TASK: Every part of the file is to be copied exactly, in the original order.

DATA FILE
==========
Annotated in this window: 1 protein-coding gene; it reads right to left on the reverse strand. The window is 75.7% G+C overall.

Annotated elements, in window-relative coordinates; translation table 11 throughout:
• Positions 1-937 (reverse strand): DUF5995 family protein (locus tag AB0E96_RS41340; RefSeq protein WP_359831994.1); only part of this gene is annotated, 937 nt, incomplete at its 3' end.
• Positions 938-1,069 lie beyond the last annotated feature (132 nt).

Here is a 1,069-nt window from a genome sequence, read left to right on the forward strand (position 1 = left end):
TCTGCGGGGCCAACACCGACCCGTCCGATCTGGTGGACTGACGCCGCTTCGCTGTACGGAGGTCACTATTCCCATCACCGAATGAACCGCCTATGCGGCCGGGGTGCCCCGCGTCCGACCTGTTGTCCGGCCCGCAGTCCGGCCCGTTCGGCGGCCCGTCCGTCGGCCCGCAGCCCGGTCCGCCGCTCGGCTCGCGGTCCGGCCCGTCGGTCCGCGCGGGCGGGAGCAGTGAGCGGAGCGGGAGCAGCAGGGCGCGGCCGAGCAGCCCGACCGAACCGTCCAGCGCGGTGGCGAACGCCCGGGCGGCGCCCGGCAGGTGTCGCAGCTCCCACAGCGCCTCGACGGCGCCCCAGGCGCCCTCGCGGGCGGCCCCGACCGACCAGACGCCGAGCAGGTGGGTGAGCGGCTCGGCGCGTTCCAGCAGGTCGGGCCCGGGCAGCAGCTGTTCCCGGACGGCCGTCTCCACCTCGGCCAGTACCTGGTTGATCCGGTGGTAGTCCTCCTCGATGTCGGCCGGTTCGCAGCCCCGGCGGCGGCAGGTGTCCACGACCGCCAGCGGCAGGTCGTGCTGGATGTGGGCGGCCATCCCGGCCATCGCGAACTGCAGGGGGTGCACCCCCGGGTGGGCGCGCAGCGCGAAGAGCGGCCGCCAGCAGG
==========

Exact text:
Annotated in this window: 1 protein-coding gene; it reads right to left on the reverse strand. The window is 75.7% G+C overall.

Annotated elements, in window-relative coordinates; translation table 11 throughout:
• Positions 1-937 (reverse strand): DUF5995 family protein (locus tag AB0E96_RS41340; RefSeq protein WP_359831994.1); only part of this gene is annotated, 937 nt, incomplete at its 3' end.
• Positions 938-1,069 lie beyond the last annotated feature (132 nt).

Here is a 1,069-nt window from a genome sequence, read left to right on the forward strand (position 1 = left end):
TCTGCGGGGCCAACACCGACCCGTCCGATCTGGTGGACTGACGCCGCTTCGCTGTACGGAGGTCACTATTCCCATCACCGAATGAACCGCCTATGCGGCCGGGGTGCCCCGCGTCCGACCTGTTGTCCGGCCCGCAGTCCGGCCCGTTCGGCGGCCCGTCCGTCGGCCCGCAGCCCGGTCCGCCGCTCGGCTCGCGGTCCGGCCCGTCGGTCCGCGCGGGCGGGAGCAGTGAGCGGAGCGGGAGCAGCAGGGCGCGGCCGAGCAGCCCGACCGAACCGTCCAGCGCGGTGGCGAACGCCCGGGCGGCGCCCGGCAGGTGTCGCAGCTCCCACAGCGCCTCGACGGCGCCCCAGGCGCCCTCGCGGGCGGCCCCGACCGACCAGACGCCGAGCAGGTGGGTGAGCGGCTCGGCGCGTTCCAGCAGGTCGGGCCCGGGCAGCAGCTGTTCCCGGACGGCCGTCTCCACCTCGGCCAGTACCTGGTTGATCCGGTGGTAGTCCTCCTCGATGTCGGCCGGTTCGCAGCCCCGGCGGCGGCAGGTGTCCACGACCGCCAGCGGCAGGTCGTGCTGGATGTGGGCGGCCATCCCGGCCATCGCGAACTGCAGGGGGTGCACCCCCGGGTGGGCGCGCAGCGCGAAGAGCGGCCGCCAGCAGG